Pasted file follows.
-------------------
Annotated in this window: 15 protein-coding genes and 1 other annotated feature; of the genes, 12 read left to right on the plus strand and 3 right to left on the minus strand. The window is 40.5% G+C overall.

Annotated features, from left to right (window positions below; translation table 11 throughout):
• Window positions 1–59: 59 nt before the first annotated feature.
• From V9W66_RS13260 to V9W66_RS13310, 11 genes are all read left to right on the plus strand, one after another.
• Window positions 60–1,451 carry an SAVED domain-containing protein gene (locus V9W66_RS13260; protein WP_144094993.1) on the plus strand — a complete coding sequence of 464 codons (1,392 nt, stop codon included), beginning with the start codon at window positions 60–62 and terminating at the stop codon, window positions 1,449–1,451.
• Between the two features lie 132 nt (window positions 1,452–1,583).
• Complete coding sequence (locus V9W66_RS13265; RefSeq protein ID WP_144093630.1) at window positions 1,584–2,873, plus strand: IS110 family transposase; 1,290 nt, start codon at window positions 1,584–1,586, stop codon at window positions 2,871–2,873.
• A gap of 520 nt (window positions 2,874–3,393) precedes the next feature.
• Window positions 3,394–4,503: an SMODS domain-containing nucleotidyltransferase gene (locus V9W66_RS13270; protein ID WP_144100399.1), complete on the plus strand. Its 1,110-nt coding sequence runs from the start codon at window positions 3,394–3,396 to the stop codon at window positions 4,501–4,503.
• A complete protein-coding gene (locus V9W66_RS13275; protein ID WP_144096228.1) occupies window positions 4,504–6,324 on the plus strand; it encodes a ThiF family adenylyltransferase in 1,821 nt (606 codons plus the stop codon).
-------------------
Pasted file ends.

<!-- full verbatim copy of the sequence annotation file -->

Annotated in this window: 15 protein-coding genes and 1 other annotated feature; of the genes, 12 read left to right on the plus strand and 3 right to left on the minus strand. The window is 40.5% G+C overall.

Annotated features, from left to right (window positions below; translation table 11 throughout):
• Window positions 1–59: 59 nt before the first annotated feature.
• From V9W66_RS13260 to V9W66_RS13310, 11 genes are all read left to right on the plus strand, one after another.
• Window positions 60–1,451 carry an SAVED domain-containing protein gene (locus V9W66_RS13260; protein WP_144094993.1) on the plus strand — a complete coding sequence of 464 codons (1,392 nt, stop codon included), beginning with the start codon at window positions 60–62 and terminating at the stop codon, window positions 1,449–1,451.
• Between the two features lie 132 nt (window positions 1,452–1,583).
• Complete coding sequence (locus V9W66_RS13265; RefSeq protein ID WP_144093630.1) at window positions 1,584–2,873, plus strand: IS110 family transposase; 1,290 nt, start codon at window positions 1,584–1,586, stop codon at window positions 2,871–2,873.
• A gap of 520 nt (window positions 2,874–3,393) precedes the next feature.
• Window positions 3,394–4,503: an SMODS domain-containing nucleotidyltransferase gene (locus V9W66_RS13270; protein ID WP_144100399.1), complete on the plus strand. Its 1,110-nt coding sequence runs from the start codon at window positions 3,394–3,396 to the stop codon at window positions 4,501–4,503.
• A complete protein-coding gene (locus V9W66_RS13275; protein ID WP_144096228.1) occupies window positions 4,504–6,324 on the plus strand; it encodes a ThiF family adenylyltransferase in 1,821 nt (606 codons plus the stop codon).